Pandemic Purchasing Exacerbates Inequities in Urban Freight

June 1, 2021

Pandemic Purchasing Exacerbates Inequities in Urban Freight

NSF grant supports research aimed at policy changes that could close gap

The COVID-19 pandemic has exacerbated inequities in urban freight and the delivery of goods. This misalignment in the supply chain is perpetuating food insecurity, especially in areas where grocery store access is limited or non-existent and for those who have limited access to e-commerce.

With the support of a $325,000 grant from the National Science Foundation, researchers from Rensselaer Polytechnic Institute will develop mathematical models that allow them to study how this urban freight gap could be closed. Among other issues, they will consider the potential effects of traffic network and route reconfiguration, the sustainability of offering free or low shipping fees, and the supply chain costs associated with healthy food items. They will also explore what policies could support equitable market change.

“These extreme cases illustrate what happens if we leave the markets to their own devices,” said José Holguín-Veras, the director of the Center for Infrastructure, Transportation, and the Environment at Rensselaer. “The markets work fine in a wide range of conditions, but there are some instances where the markets don’t provide an optimal solution.”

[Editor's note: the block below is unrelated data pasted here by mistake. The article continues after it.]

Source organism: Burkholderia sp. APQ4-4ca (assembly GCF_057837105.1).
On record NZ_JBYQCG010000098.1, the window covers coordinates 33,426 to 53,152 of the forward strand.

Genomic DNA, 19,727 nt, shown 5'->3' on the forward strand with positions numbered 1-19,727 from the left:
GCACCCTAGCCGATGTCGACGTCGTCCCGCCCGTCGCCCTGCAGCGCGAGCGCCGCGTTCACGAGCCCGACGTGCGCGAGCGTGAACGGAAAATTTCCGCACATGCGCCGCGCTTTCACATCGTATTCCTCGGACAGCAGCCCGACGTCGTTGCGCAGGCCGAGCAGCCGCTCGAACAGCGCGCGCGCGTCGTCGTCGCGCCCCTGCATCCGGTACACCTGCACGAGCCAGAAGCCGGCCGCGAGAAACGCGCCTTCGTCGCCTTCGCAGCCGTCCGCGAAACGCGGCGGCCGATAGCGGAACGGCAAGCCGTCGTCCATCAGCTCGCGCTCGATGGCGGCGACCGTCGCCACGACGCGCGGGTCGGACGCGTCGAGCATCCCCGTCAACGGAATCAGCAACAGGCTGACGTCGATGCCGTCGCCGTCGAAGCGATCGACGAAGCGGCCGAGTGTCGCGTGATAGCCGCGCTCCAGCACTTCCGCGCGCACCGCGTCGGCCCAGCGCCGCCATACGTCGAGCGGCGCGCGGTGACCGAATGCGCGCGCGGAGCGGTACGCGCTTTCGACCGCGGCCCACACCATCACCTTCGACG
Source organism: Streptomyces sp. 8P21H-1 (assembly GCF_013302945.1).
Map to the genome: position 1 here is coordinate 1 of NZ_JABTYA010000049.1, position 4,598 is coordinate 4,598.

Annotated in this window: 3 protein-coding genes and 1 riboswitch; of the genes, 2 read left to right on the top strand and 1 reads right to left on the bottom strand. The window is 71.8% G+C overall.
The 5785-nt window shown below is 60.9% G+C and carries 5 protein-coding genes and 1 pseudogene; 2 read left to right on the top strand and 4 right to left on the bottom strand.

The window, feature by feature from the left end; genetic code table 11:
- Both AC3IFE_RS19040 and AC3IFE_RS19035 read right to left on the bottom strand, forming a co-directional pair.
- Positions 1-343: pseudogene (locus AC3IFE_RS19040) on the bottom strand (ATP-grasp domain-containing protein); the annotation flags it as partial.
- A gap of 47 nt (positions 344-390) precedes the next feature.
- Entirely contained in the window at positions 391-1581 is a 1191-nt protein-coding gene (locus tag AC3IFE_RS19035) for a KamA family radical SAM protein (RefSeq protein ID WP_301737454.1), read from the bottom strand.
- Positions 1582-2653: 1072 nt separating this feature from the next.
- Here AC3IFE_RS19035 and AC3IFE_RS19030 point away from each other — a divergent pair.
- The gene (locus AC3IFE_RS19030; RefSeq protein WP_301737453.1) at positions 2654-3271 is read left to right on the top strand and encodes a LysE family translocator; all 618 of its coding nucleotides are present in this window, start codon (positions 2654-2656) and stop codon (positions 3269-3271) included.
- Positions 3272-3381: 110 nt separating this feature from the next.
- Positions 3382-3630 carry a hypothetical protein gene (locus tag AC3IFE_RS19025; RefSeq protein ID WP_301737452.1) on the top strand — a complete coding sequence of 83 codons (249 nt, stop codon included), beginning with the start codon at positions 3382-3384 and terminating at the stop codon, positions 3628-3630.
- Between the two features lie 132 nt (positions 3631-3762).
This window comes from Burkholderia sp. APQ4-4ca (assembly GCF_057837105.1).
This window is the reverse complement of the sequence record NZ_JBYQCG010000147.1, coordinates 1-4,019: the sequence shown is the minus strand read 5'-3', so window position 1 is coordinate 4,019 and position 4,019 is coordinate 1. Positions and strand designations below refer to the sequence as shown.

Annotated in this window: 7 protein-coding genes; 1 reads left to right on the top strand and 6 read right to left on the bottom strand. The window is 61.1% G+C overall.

Holguín-Veras said e-commerce vendors are incentivizing people to buy more than they need by touting free deliveries and returns in order to gain market share. This produces an excessive number of deliveries, leading to increased congestion and pollution. Underserved areas are experiencing the opposite challenge, with suppliers lacking a profit incentive to deliver healthy food and other necessities. Holguín-Veras said a systematic approach is required to address this inequity.

The Rensselaer research team will develop dynamic game theory models that accurately capture numerous market dynamics — including the behaviors of customers, vendors, and shipping companies. Using these models, they will test and evaluate potential policy changes.

“We expect to gain insight into how to advise policymakers to address the effects of over-subsidization, in the case of e-commerce, and under-subsidization, in the case of food deserts,” Holguín-Veras said.

Holguín-Veras and his team have been gathering survey data over the past 18 months about consumer behavior during the pandemic, including in-store and online purchases, which will help inform the models developed as part of this project.


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